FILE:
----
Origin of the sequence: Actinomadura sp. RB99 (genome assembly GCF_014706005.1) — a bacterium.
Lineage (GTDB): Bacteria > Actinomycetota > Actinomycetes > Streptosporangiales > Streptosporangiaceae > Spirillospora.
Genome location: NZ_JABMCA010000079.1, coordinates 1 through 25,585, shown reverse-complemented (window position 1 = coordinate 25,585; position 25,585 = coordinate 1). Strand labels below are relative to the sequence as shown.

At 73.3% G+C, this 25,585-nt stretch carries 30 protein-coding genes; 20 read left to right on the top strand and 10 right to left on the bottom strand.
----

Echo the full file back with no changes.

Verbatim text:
Origin of the sequence: Actinomadura sp. RB99 (genome assembly GCF_014706005.1) — a bacterium.
Lineage (GTDB): Bacteria > Actinomycetota > Actinomycetes > Streptosporangiales > Streptosporangiaceae > Spirillospora.
Genome location: NZ_JABMCA010000079.1, coordinates 1 through 25,585, shown reverse-complemented (window position 1 = coordinate 25,585; position 25,585 = coordinate 1). Strand labels below are relative to the sequence as shown.

At 73.3% G+C, this 25,585-nt stretch carries 30 protein-coding genes; 20 read left to right on the top strand and 10 right to left on the bottom strand.